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Apple activates new gifting for iBookstore books option

12/17, 6:53pm

Store was last to get gifting options, works with desktop version too

The last Apple digital storefront has now added a "gift" option, just in time for the holidays. On Tuesday, Apple activated gifting to the iBookstore, allowing customers to buy and send e-books either immediately or on a specific date. The company had previously enabled the option for apps, movies, TV shows and music back in 2010. The option is available on all e-books, and iTunes Store credit can be used to purchase the gift.

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'Open in iBooks' button begins appearing in iBookstore pages

10/17, 12:14pm

Hints at prep for launch of OS X Mavericks

People using the latest version of OS X Mountain Lion are beginning to see an "Open in iBooks" buttons on iBookstore pages within iTunes, users say. The button appears if a person has a title in their iBooks library, but is currently non-functional, since the first Mac version of iBooks is only due to launch alongside OS X Mavericks. That may suggest, however, that Apple is making final preparations for Mavericks' release.

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iTunes stores, other Apple online services impacted by brief outages

10/02, 3:42pm

FaceTime, iTunes Match, other iCloud features briefly affected

Several of Apple's online services were briefly impacted by outages earlier today, according to Apple's System Status page. The worst affected the iTunes Store, the iBookstore, and the Mac and iOS App Stores between 1:28 and 2:57PM Eastern time, preventing some people from making any purchases. During the same time period, people may have been unable to use iTunes in the Cloud or iTunes Match, or restore purchases from an iCloud backup.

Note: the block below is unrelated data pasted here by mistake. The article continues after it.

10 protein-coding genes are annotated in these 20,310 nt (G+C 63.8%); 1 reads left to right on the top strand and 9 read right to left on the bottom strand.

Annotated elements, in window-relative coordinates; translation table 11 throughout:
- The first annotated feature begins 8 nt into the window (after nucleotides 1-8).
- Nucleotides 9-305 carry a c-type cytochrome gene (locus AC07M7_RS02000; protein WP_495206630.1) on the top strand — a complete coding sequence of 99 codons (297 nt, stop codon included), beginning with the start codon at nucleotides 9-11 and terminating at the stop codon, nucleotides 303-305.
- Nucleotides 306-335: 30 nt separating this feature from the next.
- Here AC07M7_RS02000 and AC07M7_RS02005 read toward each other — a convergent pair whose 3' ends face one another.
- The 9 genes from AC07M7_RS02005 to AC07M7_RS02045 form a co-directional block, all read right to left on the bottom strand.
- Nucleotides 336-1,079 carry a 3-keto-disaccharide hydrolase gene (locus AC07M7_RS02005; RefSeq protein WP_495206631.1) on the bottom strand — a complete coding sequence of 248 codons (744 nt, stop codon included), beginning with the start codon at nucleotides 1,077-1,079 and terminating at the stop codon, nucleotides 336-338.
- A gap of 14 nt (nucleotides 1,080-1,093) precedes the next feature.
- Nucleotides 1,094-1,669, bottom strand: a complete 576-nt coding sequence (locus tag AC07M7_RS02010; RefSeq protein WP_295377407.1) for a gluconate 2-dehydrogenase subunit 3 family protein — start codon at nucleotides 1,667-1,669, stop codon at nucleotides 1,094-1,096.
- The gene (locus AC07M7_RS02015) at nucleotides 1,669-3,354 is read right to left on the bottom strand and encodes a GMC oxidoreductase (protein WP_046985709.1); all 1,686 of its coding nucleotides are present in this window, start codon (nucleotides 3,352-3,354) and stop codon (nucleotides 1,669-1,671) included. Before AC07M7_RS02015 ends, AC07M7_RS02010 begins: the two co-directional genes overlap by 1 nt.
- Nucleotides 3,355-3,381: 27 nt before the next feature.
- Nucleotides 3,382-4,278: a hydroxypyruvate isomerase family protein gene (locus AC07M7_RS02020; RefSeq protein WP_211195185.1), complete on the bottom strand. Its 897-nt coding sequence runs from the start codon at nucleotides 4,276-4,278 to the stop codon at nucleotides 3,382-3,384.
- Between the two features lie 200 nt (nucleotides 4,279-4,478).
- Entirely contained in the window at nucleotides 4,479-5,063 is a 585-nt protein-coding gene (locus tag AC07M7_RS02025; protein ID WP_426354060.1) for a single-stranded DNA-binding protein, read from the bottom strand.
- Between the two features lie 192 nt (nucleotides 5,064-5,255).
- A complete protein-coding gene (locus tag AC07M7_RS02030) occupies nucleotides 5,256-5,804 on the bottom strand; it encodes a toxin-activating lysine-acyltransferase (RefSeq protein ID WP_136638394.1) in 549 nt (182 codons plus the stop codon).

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Apple adds features for authors, publishers to iBookstore

09/26, 9:00pm

Versioning, new tutorials, catalog reports, higher pixels limit, more

Apple on Thursday sent out an email to authors and publishers that announced a number of new features geared toward content producers in the iBookstore. Among the changes is support for versioning, allowing readers to be automatically notified when a book they've purchased has been updated with a new version. Also included in the updates are new catalog reports, updated documentation, a rise in the pixel limit for book images and more.

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Macmilllian, Penguin issue settlement notices to e-book customers

08/30, 12:45pm

Publishers expected to pay out over $162 million

Two of the five publishers accused of conspiring with Apple to inflate e-book prices, Macmillan and Penguin, have started issuing emails to e-book customers, informing them of rights, responsibilities, and proposed terms in the legal settlement the companies negotiated. Under current terms, the publishers would distribute approximately $162.25 million to customers who bought e-books at any digital outlet between the iBookstore's launch on April 1st, 2010 and May 21st, 2012.

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DoJ says Apple's in-app purchasing rules were aimed at Amazon

08/23, 3:32pm

Uses evidence from talks between Jobs, Schiller, Cue

The US Department of Justice has filed a revised settlement proposal for the outcome of its recent trial victory against Apple. The proposal is similar to the original, but incorporates an expanded section on in-app purchases, claiming that Apple formulated its rules to "retaliate against Amazon for competitive conduct that Apple disapproved of" and "make it more difficult for consumers using Apple devices to compare ebook prices among different retailers."

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Apple alters affiliate program with new networks, countries

08/19, 1:06pm

Narrowed down to two affiliate networks, but with larger

Apple is making significant changes to its affiliate program for content on iTunes, the iBookstore, and the Mac and iOS App Stores, according to an announcement. The program gives participants a small commission for sales made via specially-formatted links. The main change is the elimination of LinkShare and dgm as affiliate networks, leaving just Tradedoubler and a new addition, Performance Horizon Group.

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Judge turns down Apple request to suspend e-book trial ruling

08/09, 6:00pm

Would've given Apple time to appeal DoJ penalties